Rebuilding America's Legacy Cities: New Directions for the Industrial Heartland (Jan. 2012)

2012. Alan Mallach (ed.)

The revitalization of urban life in the US in recent decades has been uneven. Over fifty US cities face long-term population loss, driven by industrial decline and other structural changes to local and regional economies. How do these "legacy cities" establish sustainable economic trajectories that can improve the livability of the cities and livelihoods of their residents? How do these cities reinvent themselves in contexts where once-dominant "anchor" industries are unlikely to re-emerge? How do they learn from each other, strengthen their capacities to manage change, and work within wider systems of local, regional, and federal governance?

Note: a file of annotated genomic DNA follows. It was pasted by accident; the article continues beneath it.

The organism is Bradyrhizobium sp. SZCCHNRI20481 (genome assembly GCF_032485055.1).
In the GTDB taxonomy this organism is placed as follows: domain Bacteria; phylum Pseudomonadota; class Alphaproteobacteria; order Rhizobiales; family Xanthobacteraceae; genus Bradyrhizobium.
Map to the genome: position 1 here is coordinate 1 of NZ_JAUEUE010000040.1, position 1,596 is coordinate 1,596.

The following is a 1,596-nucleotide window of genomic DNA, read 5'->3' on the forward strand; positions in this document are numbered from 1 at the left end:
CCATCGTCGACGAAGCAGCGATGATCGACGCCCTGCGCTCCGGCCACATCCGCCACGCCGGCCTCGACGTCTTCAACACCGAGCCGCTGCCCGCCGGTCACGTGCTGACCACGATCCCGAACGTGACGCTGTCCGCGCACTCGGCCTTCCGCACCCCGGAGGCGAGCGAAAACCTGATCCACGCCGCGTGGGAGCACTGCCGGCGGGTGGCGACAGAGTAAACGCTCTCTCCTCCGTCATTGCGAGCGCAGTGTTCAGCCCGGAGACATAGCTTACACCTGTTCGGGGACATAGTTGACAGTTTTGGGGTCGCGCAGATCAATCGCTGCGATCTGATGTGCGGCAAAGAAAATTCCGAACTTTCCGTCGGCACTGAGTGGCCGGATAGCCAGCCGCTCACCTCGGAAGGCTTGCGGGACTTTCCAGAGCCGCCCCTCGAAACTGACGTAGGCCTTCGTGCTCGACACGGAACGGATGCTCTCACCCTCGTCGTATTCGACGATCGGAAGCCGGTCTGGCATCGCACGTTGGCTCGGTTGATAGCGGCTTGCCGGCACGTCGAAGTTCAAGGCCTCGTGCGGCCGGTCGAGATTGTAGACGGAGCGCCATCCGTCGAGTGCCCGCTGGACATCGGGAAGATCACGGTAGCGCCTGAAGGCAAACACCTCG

Rebuilding America's Legacy Cities brings together planners, academics, and public officials to reflect on the challenges and opportunities facing these cities. The volume, edited by Paul Brophy and drawing on the insights of the 2011 "Legacy Cities" Assembly in Detroit, is a major effort to rethink development and revitalization in some of the most challenging contexts of urban life in the US.

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